Every human being carries a unique mark on each finger. A tangle of lines and curves that can belong only to one human; fingerprint. A fingerprint cannot be similar from one individual to another. Using it as a passcode or password seems to be the most secure way to protect all of your data. Because it ensures the authenticity of its owner.
Laptops already equipped
Today, more and more laptops are equipped with software to recognize the user's fingerprints. So, to log in, you don't have to remember any password. A simple swipe of your finger on the screen now allows you to open your Windows login. A real revolution that brings us even closer to our favorite science fiction writers.
Biometric sensors, really effective?
Except that… The fingerprint sensors currently installed on mobile phones do not guarantee the security of the device. As proof, the last two models tested by a group of German researchers have been hacked in less time than it takes to say. All it took was a simple mold, made from a fingerprint photo, to unlock the smartphones in question at first. Samsung and Apple are therefore housed in the same brand.
Avoid linking sensors to sensitive applications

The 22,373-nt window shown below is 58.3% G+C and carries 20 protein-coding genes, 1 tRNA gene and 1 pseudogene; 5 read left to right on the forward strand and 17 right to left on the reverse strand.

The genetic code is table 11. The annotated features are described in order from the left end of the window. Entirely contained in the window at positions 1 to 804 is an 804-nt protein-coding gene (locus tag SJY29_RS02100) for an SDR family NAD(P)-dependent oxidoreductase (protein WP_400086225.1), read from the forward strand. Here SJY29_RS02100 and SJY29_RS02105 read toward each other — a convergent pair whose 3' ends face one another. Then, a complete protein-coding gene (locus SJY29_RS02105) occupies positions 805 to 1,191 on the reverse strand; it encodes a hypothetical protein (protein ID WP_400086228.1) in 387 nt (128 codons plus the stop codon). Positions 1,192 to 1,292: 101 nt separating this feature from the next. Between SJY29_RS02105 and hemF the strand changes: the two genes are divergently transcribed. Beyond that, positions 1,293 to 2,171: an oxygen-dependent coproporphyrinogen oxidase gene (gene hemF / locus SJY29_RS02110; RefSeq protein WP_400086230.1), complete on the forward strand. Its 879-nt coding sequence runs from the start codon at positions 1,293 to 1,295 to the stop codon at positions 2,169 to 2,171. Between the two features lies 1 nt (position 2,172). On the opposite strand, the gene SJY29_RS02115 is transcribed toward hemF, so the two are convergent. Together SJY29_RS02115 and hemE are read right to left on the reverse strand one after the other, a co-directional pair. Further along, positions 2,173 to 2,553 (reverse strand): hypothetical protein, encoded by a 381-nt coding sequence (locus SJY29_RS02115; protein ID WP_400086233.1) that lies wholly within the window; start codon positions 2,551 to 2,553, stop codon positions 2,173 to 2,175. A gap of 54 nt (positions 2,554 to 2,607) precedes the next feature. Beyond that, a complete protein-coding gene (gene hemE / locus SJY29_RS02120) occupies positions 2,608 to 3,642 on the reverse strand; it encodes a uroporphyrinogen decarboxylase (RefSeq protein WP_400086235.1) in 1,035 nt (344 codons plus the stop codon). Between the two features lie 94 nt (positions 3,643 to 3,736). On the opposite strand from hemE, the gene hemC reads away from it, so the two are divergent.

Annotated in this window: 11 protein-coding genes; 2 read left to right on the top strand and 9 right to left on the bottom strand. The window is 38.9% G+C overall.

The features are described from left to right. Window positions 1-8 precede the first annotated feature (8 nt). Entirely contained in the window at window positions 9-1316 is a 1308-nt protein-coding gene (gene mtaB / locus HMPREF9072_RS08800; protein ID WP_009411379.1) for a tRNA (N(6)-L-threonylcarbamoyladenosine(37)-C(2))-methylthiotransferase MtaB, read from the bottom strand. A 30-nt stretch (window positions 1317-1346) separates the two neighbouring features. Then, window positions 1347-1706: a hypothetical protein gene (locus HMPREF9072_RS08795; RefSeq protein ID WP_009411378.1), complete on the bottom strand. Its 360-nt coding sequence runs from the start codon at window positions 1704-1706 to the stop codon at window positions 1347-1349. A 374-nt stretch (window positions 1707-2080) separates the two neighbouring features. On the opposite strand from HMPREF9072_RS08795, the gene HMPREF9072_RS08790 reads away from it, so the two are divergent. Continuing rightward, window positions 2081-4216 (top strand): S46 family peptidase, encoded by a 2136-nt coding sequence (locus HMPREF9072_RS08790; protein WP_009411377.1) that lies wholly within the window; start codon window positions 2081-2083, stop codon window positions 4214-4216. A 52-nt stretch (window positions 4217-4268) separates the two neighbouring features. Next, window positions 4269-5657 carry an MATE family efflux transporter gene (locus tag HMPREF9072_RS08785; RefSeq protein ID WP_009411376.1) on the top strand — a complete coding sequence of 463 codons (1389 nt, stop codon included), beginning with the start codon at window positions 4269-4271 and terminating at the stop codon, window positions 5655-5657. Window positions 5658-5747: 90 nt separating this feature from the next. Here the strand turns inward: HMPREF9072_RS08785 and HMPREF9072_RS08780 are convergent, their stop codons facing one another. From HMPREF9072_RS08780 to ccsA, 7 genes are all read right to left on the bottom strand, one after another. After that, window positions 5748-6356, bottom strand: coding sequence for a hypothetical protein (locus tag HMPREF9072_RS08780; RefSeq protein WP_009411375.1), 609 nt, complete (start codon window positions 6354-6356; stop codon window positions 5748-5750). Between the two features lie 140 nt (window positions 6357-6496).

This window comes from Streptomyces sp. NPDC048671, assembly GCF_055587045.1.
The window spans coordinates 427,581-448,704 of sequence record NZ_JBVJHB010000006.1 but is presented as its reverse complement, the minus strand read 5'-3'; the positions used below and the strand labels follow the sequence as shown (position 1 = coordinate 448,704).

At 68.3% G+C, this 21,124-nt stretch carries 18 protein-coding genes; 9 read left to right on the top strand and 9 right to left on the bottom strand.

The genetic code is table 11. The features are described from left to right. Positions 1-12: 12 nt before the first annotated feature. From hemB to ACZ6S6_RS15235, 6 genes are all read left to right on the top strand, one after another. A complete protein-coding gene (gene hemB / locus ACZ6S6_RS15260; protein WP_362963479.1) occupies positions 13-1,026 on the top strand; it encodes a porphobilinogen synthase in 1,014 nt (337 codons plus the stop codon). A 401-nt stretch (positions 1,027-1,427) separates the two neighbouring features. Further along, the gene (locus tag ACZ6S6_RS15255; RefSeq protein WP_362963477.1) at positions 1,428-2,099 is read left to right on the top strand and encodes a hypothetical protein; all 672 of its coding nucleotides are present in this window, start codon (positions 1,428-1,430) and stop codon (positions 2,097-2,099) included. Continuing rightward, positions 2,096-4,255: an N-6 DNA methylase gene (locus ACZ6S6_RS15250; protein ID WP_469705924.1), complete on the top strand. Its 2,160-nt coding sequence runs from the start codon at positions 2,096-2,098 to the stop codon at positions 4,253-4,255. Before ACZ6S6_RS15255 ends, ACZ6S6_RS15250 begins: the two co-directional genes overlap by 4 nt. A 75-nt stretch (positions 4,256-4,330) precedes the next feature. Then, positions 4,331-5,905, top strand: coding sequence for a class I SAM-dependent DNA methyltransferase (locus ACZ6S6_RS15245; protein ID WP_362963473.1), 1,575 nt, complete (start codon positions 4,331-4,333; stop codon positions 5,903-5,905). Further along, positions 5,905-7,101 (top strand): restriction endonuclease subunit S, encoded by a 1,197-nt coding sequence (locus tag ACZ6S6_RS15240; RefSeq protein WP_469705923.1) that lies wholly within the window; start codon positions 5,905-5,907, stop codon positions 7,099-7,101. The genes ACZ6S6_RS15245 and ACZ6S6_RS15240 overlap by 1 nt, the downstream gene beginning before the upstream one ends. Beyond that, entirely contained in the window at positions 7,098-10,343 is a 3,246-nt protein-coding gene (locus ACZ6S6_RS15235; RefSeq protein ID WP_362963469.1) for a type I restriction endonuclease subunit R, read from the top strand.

Worse, on some phones, it is proposed to link the biometric sensor to applications such as PayPal. And, given the ease with which fingerprints are reproduced, it is best to avoid linking your bank account with your fingerprint. Indeed, hackers soon learned to master the art (quite simple after all) of duplicating a fingerprint. One could imagine then that a simple theft of telephone would allow to steal the sums present in our various accounts associated with a biometric sensor.
Back to the good old password
In fact, and in light of these experiments by groups of researchers, it is preferable to maintain password authentication. Why? Simply because if you get a password stolen, it's always possible to change it. If a fingerprint is stolen, it's for life, and for all applications. It is impossible to change fingerprints. And the worst part is that we let our fingerprints hang around, on everything we touch, and especially on the glass of our smartphone. Our passwords are tidy somewhere in our memory. And it's much harder to get them there than to reproduce a fingerprint.
What other methods of protection?
Perhaps one day we will be able to double the authentication of our most sensitive applications? A password and a fingerprint or iris scan, also unique, coupled with a scan of the vocal cords? All you have to do is keep imagining, and looking at how, in anticipatory films, hackers always manage to outwit the vigilance of any protection systems.